A new study has found that flame retardants—used in everything from furniture to baby toys—are increasingly showing up in people’s bodies, raising potential health concerns.

Research led by Duke University shows that two flame-retardant chemicals, which belong to a class of flame retardants called organophosphates, not only were found in the urine of most of the 857 adults and children tested but also rose steadily in samples collected between 2002 and 2015.

This is not the first time organophosphates have been found in people. But this is the first study to find that the levels in Americans increased over a long period.

“We know from animal testing that there are a variety of toxic outcomes associated with exposure to these chemicals at high concentrations,” says Heather M. Stapleton, Ph.D., an associate professor of environmental ethics and sustainable environmental management at Duke University and one of the study authors. 

Pros and Cons of Flame Retardants

Flame retardants are used in products to stop or slow the spread of fire. They’re found in a number of different products including car seats, upholstered furniture, TVs, computers, clothing, baby toys, nursing pillows, and plastics used to make food containers. For some of these products, manufacturers use flame retardants to help them meet required federal or state flammability standards—though some evidence suggests not all products with flame retardants need them to meet such standards.

Though reducing combustibility of household goods is important, some flame retardants leech out of the products and into the environment, and can be absorbed into the body through the skin, through inhalation, or by swallowing. Not all flame retardants are harmful, but some, including organophosphates, are known to cause adverse health effects, with human and animal studies linking them to cancer, hormonal changes, and fertility problems.

In 2004, such concerns led to one of the most commonly used flame-retardant mixtures, called pentaBDE, being voluntarily phased out after it was linked to health problems and was detected in alarming levels in people’s bodies. Many manufacturers began to use organophosphates in their place.

More than 90 percent of the 857 adults and children in the Duke-led study had two commonly used organophosphates, TDCIPP and TPHP, in their urine. On average, the levels of one of the chemicals, TDCIPP, were 17 times higher in adults in 2015 than they were in 2002.

The results of the Duke-led study indicate that organophosphates are following the same pattern as pentaBDE. “Scientists knew that exposure to pentaBDE was going up, so we phased them out,” Stapleton says. “Now, organophosphates are going up as well. We need to understand more about their health risks and at what level these chemicals become harmful.” 

Are Flame Retardants Necessary?

The two organophosphates found in increasing levels in the study are of particular concern. Manufacturers phased TDCIPP out of use in children’s pajamas in 1977 when scientists linked the chemical to cancer in animal studies. Animal studies have also suggested that TDCIPP might alter the regulation of the body’s hormones, specifically thyroid hormone, and both TDCIPP and TPHP might cause fertility problems.

“We’ve known that TDCIPP is a bad actor for a long time, yet it continues to be used,” says Robin Dodson, Sc.D., a research scientist studying indoor air pollution at the Silent Spring Institute in Newton, Mass., who was not involved in the study.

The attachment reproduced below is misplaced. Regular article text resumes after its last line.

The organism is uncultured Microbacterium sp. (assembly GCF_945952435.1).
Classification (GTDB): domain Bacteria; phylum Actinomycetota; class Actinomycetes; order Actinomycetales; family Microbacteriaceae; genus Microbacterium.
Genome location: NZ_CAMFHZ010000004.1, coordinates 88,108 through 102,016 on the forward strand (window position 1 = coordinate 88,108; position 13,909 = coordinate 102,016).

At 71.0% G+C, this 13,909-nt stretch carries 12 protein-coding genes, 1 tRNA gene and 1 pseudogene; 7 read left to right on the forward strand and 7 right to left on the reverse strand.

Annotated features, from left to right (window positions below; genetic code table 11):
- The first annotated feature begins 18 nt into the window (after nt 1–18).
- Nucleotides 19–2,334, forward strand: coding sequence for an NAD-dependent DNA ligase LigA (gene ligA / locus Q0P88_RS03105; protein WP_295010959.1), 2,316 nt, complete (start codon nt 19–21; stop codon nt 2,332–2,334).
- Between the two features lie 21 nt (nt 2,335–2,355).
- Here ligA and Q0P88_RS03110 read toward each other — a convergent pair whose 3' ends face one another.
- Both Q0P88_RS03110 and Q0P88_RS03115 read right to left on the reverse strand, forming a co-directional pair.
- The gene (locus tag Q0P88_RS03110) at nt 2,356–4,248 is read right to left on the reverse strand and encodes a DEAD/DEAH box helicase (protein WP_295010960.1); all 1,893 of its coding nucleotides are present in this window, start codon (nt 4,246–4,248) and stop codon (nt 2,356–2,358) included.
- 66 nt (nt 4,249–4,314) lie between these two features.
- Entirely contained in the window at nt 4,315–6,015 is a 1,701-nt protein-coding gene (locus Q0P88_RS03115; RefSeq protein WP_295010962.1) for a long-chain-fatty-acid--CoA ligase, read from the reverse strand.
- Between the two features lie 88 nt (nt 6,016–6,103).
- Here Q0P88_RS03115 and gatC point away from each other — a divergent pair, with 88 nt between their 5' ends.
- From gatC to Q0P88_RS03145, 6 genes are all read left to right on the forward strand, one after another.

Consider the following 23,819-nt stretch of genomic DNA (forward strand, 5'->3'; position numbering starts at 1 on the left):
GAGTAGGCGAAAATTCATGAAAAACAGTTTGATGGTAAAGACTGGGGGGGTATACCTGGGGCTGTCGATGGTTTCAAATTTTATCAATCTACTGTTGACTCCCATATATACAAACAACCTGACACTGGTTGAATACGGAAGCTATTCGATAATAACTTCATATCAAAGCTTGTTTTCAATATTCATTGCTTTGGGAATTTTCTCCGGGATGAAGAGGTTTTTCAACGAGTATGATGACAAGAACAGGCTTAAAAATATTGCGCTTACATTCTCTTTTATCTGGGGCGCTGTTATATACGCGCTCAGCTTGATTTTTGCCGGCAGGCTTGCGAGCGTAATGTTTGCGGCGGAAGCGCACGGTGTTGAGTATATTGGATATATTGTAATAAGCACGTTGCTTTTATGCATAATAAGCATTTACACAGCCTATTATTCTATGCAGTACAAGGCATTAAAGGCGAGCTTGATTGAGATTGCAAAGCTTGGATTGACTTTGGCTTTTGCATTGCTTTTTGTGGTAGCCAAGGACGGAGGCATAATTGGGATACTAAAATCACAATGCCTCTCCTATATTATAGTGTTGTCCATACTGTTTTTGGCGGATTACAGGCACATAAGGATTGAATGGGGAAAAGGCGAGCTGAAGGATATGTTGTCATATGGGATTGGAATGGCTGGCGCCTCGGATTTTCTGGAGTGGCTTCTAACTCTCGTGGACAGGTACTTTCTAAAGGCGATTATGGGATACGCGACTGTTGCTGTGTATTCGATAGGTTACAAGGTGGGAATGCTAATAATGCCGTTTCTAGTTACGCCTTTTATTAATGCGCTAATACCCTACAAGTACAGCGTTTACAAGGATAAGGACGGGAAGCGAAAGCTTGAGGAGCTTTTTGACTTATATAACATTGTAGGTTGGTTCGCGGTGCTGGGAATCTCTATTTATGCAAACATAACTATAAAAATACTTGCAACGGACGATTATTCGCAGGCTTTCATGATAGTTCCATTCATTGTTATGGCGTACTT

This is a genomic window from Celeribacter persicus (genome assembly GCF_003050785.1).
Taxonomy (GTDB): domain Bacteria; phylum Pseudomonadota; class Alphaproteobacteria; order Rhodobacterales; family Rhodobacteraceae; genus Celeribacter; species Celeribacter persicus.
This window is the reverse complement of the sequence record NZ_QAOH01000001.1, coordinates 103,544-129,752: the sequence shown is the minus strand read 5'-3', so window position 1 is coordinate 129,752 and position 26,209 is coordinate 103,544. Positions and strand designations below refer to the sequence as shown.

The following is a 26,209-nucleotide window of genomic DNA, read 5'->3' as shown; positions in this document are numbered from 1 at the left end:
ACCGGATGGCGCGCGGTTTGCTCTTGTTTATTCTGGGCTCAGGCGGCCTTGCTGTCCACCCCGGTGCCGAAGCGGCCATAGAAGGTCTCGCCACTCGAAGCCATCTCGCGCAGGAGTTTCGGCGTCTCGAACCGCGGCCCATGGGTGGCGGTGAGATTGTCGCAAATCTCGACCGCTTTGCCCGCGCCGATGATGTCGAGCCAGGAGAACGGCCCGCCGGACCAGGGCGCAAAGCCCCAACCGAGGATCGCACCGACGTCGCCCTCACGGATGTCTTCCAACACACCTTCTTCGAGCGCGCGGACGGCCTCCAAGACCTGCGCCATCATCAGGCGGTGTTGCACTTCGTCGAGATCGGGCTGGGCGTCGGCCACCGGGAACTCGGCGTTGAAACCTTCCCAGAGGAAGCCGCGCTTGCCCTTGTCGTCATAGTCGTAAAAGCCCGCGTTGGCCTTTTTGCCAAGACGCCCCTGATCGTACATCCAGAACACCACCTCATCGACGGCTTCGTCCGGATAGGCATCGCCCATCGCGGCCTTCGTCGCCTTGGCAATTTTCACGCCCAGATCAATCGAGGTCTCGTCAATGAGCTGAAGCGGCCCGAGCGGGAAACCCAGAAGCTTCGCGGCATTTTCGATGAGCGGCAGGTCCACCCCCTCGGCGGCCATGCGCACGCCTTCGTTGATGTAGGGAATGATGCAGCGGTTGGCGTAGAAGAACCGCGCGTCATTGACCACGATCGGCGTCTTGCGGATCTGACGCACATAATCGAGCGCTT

Some scientists and consumer groups think that consumers may be exposed to these chemicals unnecessarily. For example, there has been debate in recent years over whether flame retardants used in furniture are effective enough to outweigh the risks associated with exposure in the first place.

“It’s a very controversial topic,” Stapleton says. “We’re using large volumes of these chemicals in furniture, yet the data suggesting they're effective in preventing fires is minimal to none.”

When reached for comment, the American Chemistry Council, an industry trade association for U.S. chemical companies, said that they had not had a chance to review the study, but they referred us to the Centers for Disease Control and Prevention, which says that detectable levels of a chemical in urine or blood does not necessarily correlate with harm.

The CDC has not responded to a request for comment. 

How to Protect Yourself

Organophosphates and other flame retardants are almost impossible to avoid because so many products contain them and they often are not labeled. Still, there are some things you can do to limit your exposure:

Check the tag on new furniture.
A California law, which went into effect in 2015, requires that all new upholstered furniture sold in the state include a visible label to let you know whether flame retardant chemicals (but not which chemicals) were added.

Consumers outside of California may also be able to find this label on furniture. If you can’t find a tag, ask a salesperson or the manufacturer itself for more information. Curious whether flame retardants are in the furniture you already own? You can send a sample of polyurethane foam to Duke University and researchers will test it free.

Keep dust at bay. In a 2016 study, Dodson and her team, led by researchers from George Washington University, analyzed household dust and found that it contains 45 potentially harmful chemicals, including flame retardants. The compounds can get into your system if you inhale them, touch them, or ingest them.

Children are especially vulnerable because they’re more likely than adults to come into contact with and ingest dust. Wash your hands frequently to prevent getting dust in your mouth when eating or touching your face. Dodson also suggests vacuuming regularly to keep dust levels low. A good air purifier might help, too. (Check our buying guide and ratings of vacuums and air purifiers.)